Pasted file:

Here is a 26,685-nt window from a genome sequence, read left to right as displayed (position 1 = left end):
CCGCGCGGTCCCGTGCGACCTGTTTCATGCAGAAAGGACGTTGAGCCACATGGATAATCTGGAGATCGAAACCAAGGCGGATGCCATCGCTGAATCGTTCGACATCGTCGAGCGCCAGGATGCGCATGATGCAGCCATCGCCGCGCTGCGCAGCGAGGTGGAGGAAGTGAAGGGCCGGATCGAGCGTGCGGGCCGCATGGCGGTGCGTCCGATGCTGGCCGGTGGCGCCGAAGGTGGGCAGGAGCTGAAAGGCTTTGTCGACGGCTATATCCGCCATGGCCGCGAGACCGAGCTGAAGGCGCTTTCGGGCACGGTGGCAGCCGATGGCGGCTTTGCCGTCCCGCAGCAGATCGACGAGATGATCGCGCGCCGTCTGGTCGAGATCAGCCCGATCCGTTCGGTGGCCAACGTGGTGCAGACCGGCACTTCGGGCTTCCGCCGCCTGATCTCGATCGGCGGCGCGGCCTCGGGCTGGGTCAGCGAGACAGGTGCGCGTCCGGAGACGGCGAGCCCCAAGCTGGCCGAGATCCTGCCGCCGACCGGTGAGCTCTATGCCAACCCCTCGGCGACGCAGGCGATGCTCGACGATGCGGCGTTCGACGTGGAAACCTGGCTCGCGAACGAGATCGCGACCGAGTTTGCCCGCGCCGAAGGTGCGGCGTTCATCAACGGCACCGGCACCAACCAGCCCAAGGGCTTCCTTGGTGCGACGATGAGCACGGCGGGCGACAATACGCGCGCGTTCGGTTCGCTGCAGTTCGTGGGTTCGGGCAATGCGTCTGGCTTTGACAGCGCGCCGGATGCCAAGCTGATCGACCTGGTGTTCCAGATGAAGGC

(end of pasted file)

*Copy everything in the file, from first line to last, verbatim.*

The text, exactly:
Here is a 26,685-nt window from a genome sequence, read left to right as displayed (position 1 = left end):
CCGCGCGGTCCCGTGCGACCTGTTTCATGCAGAAAGGACGTTGAGCCACATGGATAATCTGGAGATCGAAACCAAGGCGGATGCCATCGCTGAATCGTTCGACATCGTCGAGCGCCAGGATGCGCATGATGCAGCCATCGCCGCGCTGCGCAGCGAGGTGGAGGAAGTGAAGGGCCGGATCGAGCGTGCGGGCCGCATGGCGGTGCGTCCGATGCTGGCCGGTGGCGCCGAAGGTGGGCAGGAGCTGAAAGGCTTTGTCGACGGCTATATCCGCCATGGCCGCGAGACCGAGCTGAAGGCGCTTTCGGGCACGGTGGCAGCCGATGGCGGCTTTGCCGTCCCGCAGCAGATCGACGAGATGATCGCGCGCCGTCTGGTCGAGATCAGCCCGATCCGTTCGGTGGCCAACGTGGTGCAGACCGGCACTTCGGGCTTCCGCCGCCTGATCTCGATCGGCGGCGCGGCCTCGGGCTGGGTCAGCGAGACAGGTGCGCGTCCGGAGACGGCGAGCCCCAAGCTGGCCGAGATCCTGCCGCCGACCGGTGAGCTCTATGCCAACCCCTCGGCGACGCAGGCGATGCTCGACGATGCGGCGTTCGACGTGGAAACCTGGCTCGCGAACGAGATCGCGACCGAGTTTGCCCGCGCCGAAGGTGCGGCGTTCATCAACGGCACCGGCACCAACCAGCCCAAGGGCTTCCTTGGTGCGACGATGAGCACGGCGGGCGACAATACGCGCGCGTTCGGTTCGCTGCAGTTCGTGGGTTCGGGCAATGCGTCTGGCTTTGACAGCGCGCCGGATGCCAAGCTGATCGACCTGGTGTTCCAGATGAAGGC